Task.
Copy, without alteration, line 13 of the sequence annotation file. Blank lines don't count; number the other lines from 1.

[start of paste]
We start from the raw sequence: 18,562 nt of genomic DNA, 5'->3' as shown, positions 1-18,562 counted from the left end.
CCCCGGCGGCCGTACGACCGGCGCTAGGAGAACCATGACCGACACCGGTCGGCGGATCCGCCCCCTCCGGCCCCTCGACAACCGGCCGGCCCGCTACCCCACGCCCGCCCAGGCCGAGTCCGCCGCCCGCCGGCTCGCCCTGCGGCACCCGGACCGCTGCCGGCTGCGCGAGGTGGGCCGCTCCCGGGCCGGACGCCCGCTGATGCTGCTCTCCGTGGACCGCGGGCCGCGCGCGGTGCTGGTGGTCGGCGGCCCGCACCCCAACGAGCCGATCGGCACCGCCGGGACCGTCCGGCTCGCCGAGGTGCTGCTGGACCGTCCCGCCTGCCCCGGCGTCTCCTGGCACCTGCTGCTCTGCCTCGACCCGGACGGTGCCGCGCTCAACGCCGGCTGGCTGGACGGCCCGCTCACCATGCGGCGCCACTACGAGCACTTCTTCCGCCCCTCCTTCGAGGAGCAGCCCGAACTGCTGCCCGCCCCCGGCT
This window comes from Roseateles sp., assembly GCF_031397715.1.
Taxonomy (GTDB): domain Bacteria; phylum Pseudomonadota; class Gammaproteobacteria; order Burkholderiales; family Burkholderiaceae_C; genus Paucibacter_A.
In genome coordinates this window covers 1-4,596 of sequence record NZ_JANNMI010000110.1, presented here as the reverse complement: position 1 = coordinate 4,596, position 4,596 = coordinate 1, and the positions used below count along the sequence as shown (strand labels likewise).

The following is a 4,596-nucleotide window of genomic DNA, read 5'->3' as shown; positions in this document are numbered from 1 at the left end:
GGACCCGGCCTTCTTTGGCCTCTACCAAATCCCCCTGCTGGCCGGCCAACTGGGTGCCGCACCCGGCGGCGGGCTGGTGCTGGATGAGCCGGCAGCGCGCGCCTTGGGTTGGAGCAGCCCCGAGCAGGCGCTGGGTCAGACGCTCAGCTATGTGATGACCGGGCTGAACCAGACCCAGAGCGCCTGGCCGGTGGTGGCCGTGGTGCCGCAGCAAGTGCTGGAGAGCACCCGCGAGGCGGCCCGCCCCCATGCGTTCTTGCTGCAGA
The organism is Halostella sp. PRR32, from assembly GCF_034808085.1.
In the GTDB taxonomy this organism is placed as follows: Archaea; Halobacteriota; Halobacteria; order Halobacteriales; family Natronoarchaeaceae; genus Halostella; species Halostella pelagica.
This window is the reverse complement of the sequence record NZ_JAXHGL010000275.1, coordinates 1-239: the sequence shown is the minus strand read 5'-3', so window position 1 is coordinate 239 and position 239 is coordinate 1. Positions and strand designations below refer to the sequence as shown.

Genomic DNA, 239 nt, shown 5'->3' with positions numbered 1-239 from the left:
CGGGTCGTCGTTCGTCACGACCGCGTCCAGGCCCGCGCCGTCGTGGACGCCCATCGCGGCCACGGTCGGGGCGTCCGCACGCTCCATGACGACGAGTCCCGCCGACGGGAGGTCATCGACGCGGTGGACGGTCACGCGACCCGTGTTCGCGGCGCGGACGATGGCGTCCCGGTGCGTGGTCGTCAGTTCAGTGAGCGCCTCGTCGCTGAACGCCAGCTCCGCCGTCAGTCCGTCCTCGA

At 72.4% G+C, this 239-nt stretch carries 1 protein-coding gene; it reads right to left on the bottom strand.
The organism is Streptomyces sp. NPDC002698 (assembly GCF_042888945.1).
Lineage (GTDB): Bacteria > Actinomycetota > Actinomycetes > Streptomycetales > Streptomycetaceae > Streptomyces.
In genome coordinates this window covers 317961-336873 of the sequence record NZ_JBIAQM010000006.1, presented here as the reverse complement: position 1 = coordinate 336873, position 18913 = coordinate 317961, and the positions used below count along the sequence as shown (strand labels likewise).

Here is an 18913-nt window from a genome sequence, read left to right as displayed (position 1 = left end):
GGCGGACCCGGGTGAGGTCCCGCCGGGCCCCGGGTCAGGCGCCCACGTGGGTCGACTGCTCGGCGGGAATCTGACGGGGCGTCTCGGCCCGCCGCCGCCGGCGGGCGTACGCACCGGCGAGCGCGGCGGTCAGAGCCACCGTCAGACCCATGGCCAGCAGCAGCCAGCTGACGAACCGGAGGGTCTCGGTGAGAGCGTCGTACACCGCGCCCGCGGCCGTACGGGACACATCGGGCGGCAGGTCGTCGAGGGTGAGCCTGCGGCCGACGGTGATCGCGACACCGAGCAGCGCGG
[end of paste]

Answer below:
At 72.4% G+C, this 239-nt stretch carries 1 protein-coding gene; it reads right to left on the bottom strand.